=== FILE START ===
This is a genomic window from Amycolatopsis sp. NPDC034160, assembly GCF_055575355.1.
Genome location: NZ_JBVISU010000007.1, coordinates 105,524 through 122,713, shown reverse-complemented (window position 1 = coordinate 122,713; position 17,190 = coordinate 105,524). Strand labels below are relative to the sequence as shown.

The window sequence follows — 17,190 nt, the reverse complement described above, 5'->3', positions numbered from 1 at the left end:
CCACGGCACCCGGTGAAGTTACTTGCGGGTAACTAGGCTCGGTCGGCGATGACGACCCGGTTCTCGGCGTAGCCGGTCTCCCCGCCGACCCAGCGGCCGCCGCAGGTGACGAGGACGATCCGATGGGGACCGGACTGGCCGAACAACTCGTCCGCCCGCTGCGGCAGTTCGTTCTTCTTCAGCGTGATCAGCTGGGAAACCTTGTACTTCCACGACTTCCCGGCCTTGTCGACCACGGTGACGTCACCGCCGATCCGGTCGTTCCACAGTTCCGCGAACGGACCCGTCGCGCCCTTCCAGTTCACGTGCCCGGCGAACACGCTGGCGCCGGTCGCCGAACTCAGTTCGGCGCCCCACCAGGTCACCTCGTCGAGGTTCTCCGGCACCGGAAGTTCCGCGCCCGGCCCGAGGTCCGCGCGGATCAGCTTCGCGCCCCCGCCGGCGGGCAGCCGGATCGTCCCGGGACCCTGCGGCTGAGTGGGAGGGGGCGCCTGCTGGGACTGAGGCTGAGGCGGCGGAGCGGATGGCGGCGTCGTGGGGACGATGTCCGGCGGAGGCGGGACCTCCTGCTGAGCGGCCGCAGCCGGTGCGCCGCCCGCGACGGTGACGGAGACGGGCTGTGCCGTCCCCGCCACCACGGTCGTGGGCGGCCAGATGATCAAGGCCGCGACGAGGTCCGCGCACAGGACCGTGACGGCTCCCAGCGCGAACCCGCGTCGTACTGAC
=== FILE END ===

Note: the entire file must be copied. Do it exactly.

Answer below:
This is a genomic window from Amycolatopsis sp. NPDC034160, assembly GCF_055575355.1.
Genome location: NZ_JBVISU010000007.1, coordinates 105,524 through 122,713, shown reverse-complemented (window position 1 = coordinate 122,713; position 17,190 = coordinate 105,524). Strand labels below are relative to the sequence as shown.

The window sequence follows — 17,190 nt, the reverse complement described above, 5'->3', positions numbered from 1 at the left end:
CCACGGCACCCGGTGAAGTTACTTGCGGGTAACTAGGCTCGGTCGGCGATGACGACCCGGTTCTCGGCGTAGCCGGTCTCCCCGCCGACCCAGCGGCCGCCGCAGGTGACGAGGACGATCCGATGGGGACCGGACTGGCCGAACAACTCGTCCGCCCGCTGCGGCAGTTCGTTCTTCTTCAGCGTGATCAGCTGGGAAACCTTGTACTTCCACGACTTCCCGGCCTTGTCGACCACGGTGACGTCACCGCCGATCCGGTCGTTCCACAGTTCCGCGAACGGACCCGTCGCGCCCTTCCAGTTCACGTGCCCGGCGAACACGCTGGCGCCGGTCGCCGAACTCAGTTCGGCGCCCCACCAGGTCACCTCGTCGAGGTTCTCCGGCACCGGAAGTTCCGCGCCCGGCCCGAGGTCCGCGCGGATCAGCTTCGCGCCCCCGCCGGCGGGCAGCCGGATCGTCCCGGGACCCTGCGGCTGAGTGGGAGGGGGCGCCTGCTGGGACTGAGGCTGAGGCGGCGGAGCGGATGGCGGCGTCGTGGGGACGATGTCCGGCGGAGGCGGGACCTCCTGCTGAGCGGCCGCAGCCGGTGCGCCGCCCGCGACGGTGACGGAGACGGGCTGTGCCGTCCCCGCCACCACGGTCGTGGGCGGCCAGATGATCAAGGCCGCGACGAGGTCCGCGCACAGGACCGTGACGGCTCCCAGCGCGAACCCGCGTCGTACTGAC